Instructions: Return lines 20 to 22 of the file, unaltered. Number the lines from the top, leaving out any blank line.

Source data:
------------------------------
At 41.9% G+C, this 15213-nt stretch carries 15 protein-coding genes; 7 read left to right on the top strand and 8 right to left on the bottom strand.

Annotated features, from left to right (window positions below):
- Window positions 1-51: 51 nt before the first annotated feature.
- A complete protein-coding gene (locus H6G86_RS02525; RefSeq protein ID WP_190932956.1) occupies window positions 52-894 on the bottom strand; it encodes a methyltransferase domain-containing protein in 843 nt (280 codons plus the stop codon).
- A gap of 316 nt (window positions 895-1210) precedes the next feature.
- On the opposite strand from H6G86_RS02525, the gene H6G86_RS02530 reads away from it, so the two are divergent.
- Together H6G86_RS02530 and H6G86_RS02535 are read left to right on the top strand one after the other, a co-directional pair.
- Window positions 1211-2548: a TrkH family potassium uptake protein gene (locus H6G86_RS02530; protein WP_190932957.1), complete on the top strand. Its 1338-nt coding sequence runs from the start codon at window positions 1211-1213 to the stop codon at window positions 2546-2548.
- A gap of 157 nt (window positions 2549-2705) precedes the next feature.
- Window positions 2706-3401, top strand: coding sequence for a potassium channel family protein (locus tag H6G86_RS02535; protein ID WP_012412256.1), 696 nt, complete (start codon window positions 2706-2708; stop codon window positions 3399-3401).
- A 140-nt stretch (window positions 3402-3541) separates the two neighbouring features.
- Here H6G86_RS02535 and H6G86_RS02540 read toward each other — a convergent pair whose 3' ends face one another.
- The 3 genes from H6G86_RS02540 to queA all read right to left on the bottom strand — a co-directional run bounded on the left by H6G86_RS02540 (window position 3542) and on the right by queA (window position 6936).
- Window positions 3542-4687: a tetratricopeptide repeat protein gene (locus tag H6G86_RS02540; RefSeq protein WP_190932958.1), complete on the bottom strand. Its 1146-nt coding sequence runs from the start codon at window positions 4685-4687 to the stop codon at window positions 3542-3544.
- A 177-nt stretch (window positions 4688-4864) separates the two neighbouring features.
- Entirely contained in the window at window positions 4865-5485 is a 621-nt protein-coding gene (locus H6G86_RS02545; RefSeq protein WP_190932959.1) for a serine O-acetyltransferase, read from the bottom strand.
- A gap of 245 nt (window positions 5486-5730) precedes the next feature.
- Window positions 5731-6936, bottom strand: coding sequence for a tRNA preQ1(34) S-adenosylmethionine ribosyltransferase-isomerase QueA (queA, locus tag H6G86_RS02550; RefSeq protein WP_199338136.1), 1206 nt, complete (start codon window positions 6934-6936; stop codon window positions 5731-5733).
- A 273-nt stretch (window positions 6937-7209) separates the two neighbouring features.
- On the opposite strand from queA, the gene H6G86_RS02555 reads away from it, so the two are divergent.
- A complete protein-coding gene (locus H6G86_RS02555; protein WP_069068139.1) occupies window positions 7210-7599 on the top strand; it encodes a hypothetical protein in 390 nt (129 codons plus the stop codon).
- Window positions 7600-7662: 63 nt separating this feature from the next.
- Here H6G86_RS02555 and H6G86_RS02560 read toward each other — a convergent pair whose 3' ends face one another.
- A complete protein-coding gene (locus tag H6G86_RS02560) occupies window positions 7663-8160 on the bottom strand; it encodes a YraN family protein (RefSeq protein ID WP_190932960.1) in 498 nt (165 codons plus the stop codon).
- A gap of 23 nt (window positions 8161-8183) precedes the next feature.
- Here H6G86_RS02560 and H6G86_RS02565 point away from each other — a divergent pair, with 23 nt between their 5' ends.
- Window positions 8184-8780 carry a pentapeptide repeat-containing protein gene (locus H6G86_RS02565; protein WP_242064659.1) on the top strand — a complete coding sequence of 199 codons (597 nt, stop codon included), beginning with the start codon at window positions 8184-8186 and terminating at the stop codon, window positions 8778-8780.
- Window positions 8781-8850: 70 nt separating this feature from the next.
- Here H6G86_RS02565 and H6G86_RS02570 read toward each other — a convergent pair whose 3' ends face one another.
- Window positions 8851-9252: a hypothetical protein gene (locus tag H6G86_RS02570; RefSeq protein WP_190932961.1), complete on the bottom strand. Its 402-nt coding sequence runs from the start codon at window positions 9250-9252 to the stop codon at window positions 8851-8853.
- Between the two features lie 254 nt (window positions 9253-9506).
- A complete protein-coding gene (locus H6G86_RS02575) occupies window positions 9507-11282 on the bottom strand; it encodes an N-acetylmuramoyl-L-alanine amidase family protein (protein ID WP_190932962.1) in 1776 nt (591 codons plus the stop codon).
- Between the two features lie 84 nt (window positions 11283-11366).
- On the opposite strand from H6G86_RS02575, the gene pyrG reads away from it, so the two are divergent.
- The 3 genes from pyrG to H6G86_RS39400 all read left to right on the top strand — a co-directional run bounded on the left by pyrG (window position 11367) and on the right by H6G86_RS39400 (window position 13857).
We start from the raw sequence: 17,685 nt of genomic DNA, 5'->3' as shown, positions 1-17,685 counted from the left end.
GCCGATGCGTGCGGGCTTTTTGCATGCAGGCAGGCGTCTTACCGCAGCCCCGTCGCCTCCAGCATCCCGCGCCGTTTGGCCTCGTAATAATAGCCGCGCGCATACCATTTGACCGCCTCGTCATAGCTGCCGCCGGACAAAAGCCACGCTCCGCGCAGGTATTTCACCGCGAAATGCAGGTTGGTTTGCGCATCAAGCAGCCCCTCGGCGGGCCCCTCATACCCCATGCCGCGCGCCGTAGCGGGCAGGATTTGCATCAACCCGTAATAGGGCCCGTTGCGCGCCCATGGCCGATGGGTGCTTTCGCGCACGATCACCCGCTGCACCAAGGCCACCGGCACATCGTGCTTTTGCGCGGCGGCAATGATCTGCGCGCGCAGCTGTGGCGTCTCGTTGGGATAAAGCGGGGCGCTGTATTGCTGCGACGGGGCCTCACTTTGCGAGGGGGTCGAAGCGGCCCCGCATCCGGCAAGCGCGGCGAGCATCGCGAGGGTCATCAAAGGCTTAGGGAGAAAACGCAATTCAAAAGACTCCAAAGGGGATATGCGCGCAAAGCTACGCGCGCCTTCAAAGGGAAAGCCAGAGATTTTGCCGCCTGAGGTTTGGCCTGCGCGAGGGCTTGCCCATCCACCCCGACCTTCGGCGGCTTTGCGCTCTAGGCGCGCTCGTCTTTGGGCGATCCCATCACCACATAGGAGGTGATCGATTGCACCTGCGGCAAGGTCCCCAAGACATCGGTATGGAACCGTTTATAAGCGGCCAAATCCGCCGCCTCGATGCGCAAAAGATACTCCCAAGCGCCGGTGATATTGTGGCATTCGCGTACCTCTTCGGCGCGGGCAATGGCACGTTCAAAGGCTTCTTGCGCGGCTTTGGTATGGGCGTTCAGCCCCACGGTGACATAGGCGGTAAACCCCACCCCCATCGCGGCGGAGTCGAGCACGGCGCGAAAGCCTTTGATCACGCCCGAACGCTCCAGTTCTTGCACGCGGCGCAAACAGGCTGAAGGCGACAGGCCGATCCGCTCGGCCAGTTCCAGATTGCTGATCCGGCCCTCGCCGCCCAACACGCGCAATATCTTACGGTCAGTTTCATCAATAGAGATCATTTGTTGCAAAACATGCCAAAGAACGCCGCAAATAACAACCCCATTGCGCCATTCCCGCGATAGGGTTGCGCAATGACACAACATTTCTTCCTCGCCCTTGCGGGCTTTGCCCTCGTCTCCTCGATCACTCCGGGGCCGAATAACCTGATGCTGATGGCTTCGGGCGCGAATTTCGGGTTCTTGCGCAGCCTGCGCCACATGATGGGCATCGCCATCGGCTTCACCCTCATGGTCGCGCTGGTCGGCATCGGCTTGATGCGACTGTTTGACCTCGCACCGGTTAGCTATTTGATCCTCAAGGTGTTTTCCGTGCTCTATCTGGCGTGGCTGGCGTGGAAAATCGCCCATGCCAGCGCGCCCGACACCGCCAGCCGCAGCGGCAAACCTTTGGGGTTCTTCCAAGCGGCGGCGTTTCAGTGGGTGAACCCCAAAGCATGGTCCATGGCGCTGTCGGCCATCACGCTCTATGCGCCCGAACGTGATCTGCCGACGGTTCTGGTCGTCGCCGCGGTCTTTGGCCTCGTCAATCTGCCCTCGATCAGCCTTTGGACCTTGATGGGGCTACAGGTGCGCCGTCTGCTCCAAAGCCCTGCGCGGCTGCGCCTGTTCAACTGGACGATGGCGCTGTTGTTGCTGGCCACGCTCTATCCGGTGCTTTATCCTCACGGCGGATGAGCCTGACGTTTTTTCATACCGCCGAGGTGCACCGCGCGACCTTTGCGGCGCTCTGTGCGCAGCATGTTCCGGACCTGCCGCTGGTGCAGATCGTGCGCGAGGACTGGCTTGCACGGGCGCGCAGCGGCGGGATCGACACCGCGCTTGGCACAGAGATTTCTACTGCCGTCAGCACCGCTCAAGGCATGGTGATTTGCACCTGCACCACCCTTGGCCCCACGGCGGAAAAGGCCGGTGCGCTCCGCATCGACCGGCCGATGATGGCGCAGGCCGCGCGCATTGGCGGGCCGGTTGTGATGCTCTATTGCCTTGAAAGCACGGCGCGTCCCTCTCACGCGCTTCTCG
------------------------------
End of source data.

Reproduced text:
- On the opposite strand from queA, the gene H6G86_RS02555 reads away from it, so the two are divergent.
- A complete protein-coding gene (locus H6G86_RS02555; protein WP_069068139.1) occupies window positions 7210-7599 on the top strand; it encodes a hypothetical protein in 390 nt (129 codons plus the stop codon).
- Window positions 7600-7662: 63 nt separating this feature from the next.